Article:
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Simple, repeating, captivating.

By August 27, 2017 Antique rugs, Textiles 3 Comments

From time to time, I stop by the Nazmiyal Antique Rugs collection, just to see rugs from all different cultures – Moroccan, Scandinavian, Art Deco, Ottoman, Chinese, Berber, Persian, and many more. But today I found this rug, pictured above, in their gallery of antique hooked rugs. Just had to show it to you!

It is hand-hooked, and huge – 8’7″ in x 12′ 6″ – so must have been years in the making. It’s dated to be “early 20th century”. Not only is the overall design captivating, but look at how there are hit-or-miss borders in a basketweave pattern to the squares, and the inside of the squares are solid color! Just the opposite of the hit-or-miss rugs I have seen or made myself. It really becomes three-dimensional once you look at it for a little while.

Here is the online description:

Beautiful and Early Antique American Hooked Rug, Country of Origin: American, Circa Date: Early 20th Century – Ingenious in its style, color and composition, this spectacular antique American hooked rug features a splendid allover pattern that creates an illusion of depth and texture. The beautiful basket-weave pattern with its poly-chromatic stripes follows a strict under-over form that sets it apart from the monochromatic and subtly variegated squares featured in the background. Like a patchwork quilt that incorporates innumerable colors and prints, this stunning antique hooked rug is a joy to behold. The varied earth-tone hues are juxtaposed beautifully against the vivid pink, vermillion and turquoise accent colors that are set between the basket-weave stripes. This outstanding antique rug, an American hooked carpet illustrates the amazing versatility of a simple geometric repeating pattern, which is executed in a way that is full of color, texture and visual appeal.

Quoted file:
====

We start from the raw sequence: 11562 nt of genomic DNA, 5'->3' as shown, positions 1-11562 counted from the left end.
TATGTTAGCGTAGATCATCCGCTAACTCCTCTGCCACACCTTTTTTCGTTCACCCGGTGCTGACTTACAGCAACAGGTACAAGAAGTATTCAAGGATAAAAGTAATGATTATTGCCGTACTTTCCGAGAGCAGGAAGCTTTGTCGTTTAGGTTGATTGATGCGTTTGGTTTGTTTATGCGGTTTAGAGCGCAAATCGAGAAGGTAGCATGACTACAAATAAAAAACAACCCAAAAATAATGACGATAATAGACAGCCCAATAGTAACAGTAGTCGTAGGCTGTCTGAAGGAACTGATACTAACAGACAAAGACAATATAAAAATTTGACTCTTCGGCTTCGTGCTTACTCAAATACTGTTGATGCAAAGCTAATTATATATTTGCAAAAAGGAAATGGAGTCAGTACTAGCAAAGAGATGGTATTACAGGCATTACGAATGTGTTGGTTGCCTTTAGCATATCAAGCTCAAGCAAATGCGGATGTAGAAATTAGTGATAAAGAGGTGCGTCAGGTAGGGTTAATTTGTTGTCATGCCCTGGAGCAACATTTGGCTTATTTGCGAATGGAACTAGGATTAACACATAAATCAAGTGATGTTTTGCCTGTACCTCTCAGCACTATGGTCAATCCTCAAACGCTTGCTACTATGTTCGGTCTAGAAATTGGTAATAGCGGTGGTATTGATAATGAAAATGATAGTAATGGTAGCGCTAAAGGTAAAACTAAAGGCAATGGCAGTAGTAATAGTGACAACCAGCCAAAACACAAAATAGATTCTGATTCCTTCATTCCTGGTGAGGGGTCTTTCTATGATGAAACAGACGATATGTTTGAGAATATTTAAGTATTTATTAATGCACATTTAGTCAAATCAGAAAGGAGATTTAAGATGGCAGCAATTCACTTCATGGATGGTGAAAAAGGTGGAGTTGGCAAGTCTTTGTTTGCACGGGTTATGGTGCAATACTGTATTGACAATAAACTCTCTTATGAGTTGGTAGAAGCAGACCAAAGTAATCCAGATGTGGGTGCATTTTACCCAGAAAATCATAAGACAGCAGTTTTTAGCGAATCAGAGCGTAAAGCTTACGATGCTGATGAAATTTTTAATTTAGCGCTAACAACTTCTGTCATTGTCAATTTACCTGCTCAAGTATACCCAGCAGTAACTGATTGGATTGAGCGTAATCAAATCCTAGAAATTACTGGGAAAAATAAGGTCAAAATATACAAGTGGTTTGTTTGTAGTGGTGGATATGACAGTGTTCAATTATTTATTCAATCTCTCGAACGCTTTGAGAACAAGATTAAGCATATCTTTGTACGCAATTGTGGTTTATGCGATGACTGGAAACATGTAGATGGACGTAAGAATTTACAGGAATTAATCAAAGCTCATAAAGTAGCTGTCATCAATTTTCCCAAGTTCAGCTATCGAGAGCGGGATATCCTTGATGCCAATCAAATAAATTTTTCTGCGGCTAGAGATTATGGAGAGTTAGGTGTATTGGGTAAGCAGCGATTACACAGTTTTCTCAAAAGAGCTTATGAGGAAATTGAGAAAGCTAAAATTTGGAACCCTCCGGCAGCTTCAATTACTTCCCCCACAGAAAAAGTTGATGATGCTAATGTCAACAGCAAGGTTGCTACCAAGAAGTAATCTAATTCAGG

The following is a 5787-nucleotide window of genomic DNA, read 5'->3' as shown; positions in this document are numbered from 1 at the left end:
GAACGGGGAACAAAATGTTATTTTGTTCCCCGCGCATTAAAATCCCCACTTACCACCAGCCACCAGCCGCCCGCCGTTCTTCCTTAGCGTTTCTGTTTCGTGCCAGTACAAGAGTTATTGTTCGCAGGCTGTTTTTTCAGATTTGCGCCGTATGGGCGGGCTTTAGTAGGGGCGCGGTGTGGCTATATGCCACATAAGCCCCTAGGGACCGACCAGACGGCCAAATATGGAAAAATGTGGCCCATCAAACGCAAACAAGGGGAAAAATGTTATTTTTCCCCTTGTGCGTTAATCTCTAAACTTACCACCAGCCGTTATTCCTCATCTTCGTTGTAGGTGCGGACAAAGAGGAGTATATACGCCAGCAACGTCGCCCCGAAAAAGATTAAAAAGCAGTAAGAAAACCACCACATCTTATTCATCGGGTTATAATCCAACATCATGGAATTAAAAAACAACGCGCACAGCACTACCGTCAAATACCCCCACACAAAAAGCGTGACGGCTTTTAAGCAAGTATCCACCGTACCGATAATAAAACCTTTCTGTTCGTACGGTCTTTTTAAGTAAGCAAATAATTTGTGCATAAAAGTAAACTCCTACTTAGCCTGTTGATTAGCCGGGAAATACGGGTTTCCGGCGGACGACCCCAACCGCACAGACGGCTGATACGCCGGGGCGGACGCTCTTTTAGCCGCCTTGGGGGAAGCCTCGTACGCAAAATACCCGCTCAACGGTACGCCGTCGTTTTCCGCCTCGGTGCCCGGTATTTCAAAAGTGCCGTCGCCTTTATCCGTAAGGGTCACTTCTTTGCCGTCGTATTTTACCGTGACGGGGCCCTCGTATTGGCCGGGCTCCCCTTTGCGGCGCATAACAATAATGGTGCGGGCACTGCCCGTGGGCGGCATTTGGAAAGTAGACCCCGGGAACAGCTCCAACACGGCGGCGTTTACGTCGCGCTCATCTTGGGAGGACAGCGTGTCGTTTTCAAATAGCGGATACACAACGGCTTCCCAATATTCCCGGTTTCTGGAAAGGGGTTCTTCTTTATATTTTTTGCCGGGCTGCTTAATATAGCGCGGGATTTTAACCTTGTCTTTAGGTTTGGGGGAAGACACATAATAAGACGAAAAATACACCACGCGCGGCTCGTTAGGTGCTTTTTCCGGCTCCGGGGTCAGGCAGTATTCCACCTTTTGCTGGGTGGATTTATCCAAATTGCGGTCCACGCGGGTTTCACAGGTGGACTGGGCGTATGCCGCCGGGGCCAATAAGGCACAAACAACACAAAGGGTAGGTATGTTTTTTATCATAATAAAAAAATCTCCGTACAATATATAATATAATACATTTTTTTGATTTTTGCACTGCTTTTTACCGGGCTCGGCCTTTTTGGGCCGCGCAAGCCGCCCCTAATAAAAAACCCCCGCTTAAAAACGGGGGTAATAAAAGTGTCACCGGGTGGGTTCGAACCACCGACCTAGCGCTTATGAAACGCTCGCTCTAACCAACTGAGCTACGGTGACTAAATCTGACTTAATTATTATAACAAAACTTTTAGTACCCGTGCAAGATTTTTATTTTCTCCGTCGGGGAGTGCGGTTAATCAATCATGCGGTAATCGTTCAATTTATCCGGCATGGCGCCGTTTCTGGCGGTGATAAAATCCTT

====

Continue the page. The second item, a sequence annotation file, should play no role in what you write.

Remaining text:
I do love this rug, and it has given me ideas! And I also got a kick out of our “hit or miss” being referred to as “poly-chromatic stripes”. We’ll have to remember that! And isn’t it lucky that I don’t have a place for this large rug in my house – its price is $24,000.

Photo is courtesy of the Nazyimal Collection, online at www.nazyimalantiquerugs.com. You can go straight to their hooked rug gallery here, but I do encourage you to browse around in their collection to see many beautiful examples of rugs and carpets from around the world and throughout history. It is enough to make one dizzy with inspiration.

If you get Rug Hooking Magazine, look for my first published article (whee!) in the new issue, on making hit or miss rugs. I must say, seeing this rug is quite humbling!


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